Have you ever seen “#PrimatesAreNotPets” floating around Twitter and other social media platforms? There’s a good reason this hashtag is becoming more prominent on the internet; primatologists, animal welfare activists, and conservationists are pushing to bring attention to the illegal pet trade and the devastation that it wrecks on the animals and their natural habitats. Primates aren’t the only exotic animals affected by the illegal pet trade, but they provide an excellent example of what removing a species from an ecosystem can do both at home and in the wild. Putting a primate in your home most likely will result in a grumpy, aggressive, lonely pet, and their absence in the wild can actually topple entire ecosystems.
To start, primates make terrible pets because they have complex social and emotional needs that can never be met in a domestic setting. Like humans, other primates are incredibly intelligent, requiring mental stimulation, social interaction with their species, and a large amount of physical activity. In the wild, these needs are met through active foraging for food, interacting with members of their social groups, exploring their natural environment, occasionally running from predators, or in the case of chimpanzees, hunting prey. In zoo and sanctuary settings, almost all of these needs are met through careful and extensive planning by an entire care team. There is enough room for several primate individuals to live comfortably in their habitat so their social needs can be met; you might also notice when visiting the zoo that primate sections contain multiple rooms per species (some might only be visible behind the scenes), and various climbing structures that are nearly impossible to support in a domestic home environment.
In domestic settings, these needs are almost impossible to meet in order for a primate to live a satisfactory life, and as a result, they end up with problems such as obesity and behavioral problems due to the lack of mental stimulation leading to aggression, anxiety, and depression resulting in a very lonely primate.
On the other end of the spectrum, removing primates from their natural habitat can wreak havoc on the ecosystem. Primates play key roles in their natural environment; they are seed dispersers, pollinators, and food sources for carnivores. They also control insect populations. Many primates are already on the endangered species list due to human activity, but removing even more of them from their homes has a cascading effect. Without seed dispersal and pollination, the local flora can die off. When there isn’t enough food for the herbivores, they move to other locations, or suffer from depleted populations, and then carnivores run out of their food source, leaving the entire area desolate.
On top of the ecological impacts, removing primates from their natural habitats also disrupts the social systems within home primate groups. Removing infants results in an entire missing generation which would eventually impact the ecosystem with lower populations not contributing enough to the environment. Removing adults can result in increased predation when the young no longer have protection. It can also result in infighting as a new hierarchy would need to be established depending on who is removed.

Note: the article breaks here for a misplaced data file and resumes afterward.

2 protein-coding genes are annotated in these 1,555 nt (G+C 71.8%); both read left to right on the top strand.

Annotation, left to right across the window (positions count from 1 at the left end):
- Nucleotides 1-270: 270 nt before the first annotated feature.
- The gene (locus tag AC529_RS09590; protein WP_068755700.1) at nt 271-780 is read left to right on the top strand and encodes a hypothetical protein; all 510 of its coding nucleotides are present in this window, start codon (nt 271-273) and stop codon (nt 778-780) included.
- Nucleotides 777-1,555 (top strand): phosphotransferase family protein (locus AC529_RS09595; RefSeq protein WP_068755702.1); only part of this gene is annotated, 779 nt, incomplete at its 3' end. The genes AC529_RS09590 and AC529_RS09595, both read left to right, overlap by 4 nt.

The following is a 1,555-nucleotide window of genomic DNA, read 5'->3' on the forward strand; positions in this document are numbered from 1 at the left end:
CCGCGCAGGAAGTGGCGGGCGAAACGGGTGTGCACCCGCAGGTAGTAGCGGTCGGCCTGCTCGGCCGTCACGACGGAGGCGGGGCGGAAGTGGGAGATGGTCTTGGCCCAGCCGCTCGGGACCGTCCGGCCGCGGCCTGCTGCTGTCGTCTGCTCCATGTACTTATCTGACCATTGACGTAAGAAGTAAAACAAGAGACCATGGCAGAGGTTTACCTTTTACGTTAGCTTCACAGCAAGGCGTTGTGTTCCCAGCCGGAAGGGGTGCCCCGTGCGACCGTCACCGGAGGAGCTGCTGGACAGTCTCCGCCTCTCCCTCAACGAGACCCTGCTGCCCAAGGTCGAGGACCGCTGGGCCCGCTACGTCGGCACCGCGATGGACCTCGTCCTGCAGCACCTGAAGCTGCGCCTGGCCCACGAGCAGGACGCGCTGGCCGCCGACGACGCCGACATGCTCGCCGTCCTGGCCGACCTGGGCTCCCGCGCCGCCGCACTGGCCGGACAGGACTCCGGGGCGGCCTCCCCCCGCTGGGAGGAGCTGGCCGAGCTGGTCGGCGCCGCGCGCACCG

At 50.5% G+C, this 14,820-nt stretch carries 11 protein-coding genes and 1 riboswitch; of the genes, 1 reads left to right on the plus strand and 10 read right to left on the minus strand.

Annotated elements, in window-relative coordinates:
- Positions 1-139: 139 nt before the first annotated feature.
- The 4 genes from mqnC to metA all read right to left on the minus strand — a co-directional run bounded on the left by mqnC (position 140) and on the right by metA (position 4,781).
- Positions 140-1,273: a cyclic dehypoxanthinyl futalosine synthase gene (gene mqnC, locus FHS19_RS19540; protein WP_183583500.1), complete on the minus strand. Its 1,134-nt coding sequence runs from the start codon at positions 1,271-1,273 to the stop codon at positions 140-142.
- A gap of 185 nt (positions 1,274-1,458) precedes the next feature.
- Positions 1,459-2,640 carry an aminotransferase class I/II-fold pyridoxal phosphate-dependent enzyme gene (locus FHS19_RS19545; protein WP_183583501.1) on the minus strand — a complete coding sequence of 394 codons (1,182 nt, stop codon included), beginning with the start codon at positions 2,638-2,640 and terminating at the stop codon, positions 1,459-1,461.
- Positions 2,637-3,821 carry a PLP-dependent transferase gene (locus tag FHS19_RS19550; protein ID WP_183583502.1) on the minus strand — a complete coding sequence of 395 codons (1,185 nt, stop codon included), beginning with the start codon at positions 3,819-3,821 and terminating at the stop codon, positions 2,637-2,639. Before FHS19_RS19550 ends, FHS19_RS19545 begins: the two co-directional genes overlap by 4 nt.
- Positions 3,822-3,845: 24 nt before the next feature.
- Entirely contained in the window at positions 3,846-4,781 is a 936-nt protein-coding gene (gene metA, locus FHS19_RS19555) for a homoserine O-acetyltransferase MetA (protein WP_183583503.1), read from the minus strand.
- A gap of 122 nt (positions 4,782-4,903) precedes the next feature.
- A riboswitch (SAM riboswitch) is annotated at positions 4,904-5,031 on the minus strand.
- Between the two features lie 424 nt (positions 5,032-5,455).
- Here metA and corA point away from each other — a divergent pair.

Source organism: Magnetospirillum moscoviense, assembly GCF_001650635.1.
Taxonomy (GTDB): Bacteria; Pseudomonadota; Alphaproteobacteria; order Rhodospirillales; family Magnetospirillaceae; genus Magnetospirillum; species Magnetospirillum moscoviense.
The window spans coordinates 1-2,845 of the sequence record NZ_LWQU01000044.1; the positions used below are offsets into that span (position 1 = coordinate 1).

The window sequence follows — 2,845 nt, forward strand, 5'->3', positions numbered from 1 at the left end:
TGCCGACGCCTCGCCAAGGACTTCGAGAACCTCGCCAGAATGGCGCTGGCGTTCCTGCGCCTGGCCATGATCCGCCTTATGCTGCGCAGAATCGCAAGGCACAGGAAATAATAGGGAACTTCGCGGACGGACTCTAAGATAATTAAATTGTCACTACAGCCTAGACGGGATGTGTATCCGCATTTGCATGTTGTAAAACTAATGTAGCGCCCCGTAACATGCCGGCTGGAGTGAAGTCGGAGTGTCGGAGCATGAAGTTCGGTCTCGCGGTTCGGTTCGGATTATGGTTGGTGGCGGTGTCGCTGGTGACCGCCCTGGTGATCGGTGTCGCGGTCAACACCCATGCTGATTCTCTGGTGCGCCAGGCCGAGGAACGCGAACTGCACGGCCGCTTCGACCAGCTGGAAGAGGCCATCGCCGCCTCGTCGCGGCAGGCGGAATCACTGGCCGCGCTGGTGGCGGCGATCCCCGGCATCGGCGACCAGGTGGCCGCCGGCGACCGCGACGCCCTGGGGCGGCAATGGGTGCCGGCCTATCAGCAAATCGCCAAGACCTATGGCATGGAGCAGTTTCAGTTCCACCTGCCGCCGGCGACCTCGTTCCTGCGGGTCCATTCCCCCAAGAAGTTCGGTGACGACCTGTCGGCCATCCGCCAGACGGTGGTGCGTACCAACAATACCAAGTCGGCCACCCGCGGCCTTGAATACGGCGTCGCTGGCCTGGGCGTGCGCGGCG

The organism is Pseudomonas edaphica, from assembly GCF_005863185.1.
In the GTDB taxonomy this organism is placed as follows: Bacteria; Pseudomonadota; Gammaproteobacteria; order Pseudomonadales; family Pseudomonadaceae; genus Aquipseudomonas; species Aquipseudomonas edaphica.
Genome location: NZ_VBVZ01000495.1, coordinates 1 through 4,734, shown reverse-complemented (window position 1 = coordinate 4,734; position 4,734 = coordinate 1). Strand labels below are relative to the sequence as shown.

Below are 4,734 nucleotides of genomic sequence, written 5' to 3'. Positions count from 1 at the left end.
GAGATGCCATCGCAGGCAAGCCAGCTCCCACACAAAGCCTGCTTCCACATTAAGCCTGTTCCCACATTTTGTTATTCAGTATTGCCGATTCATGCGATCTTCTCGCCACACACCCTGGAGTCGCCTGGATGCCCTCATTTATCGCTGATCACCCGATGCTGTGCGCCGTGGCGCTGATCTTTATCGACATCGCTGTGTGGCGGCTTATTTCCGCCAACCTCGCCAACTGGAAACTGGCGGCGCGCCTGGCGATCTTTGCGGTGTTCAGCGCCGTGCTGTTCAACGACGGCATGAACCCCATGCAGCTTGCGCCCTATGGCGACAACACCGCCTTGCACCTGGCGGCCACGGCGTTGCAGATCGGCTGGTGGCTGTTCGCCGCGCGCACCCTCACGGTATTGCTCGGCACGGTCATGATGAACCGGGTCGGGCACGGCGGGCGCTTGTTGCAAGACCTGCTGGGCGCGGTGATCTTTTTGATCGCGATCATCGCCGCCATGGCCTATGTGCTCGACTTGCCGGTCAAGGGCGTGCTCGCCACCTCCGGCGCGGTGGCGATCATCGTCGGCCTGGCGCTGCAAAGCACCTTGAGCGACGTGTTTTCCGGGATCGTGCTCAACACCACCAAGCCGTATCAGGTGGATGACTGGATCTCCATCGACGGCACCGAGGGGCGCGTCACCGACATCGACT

Lastly, when a primate is removed from the wild, they are very often subjected to cruel and inhumane treatment during the process of capture and transport. Poachers will often capture more than necessary since not all are likely to survive the journey to their captive home.
As technology advances, and humans have been communicating on a global scale through social media, the exotic animal trade has taken advantage. The dark web is no longer the only place to obtain illegal pets; you can just look for them on social media. Various accounts will highlight interactions with exotic animals, especially babies, that entice viewers to obtain their own, but this is where the social media advocacy campaign comes in. Primatologists, animal welfare activists, and conservationists have started adding the #PrimatesAreNotPets hashtags to these videos, images, and posts of primates while simultaneously reporting the account for illegal activity to get them shut down and out of the public eye, and you can help too!
The best way you can help prevent not only primates from becoming victims of the illegal pet trade, but all animals is:
- Don’t buy exotic animals, obviously.
- Education and awareness – the more you learn, and the more you tell everyone you know, the more responsible people can be when they are presented in a situation that can have an impact. (Here’s the IUCN’s guide for the best practices of posting media about non-human primates, and this can be extended to many exotic animals.)
- Support conservation – this can be done by donations, spreading awareness, or even volunteering.
- Advocate – stronger rules and regulations can make it more difficult for the illegal pet trade to operate and reduce demand.
- Support ethical tourism – research facilities that care for animals before visiting. Facilities that offer experiences like riding elephants or taking pictures with monkeys on your shoulder are considered unethical and do more harm to animal conservation and care than good.
- Report – when you come across accounts or posts that promote the illegal pet trade or unethical practices with animals, report the content. Many social media platforms have rules against that type of content, and their accounts can be taken down for violating the rules.
- And lastly, always remember that #PrimatesAreNotPets.
Edited by Brianna Best and Gabriel Nah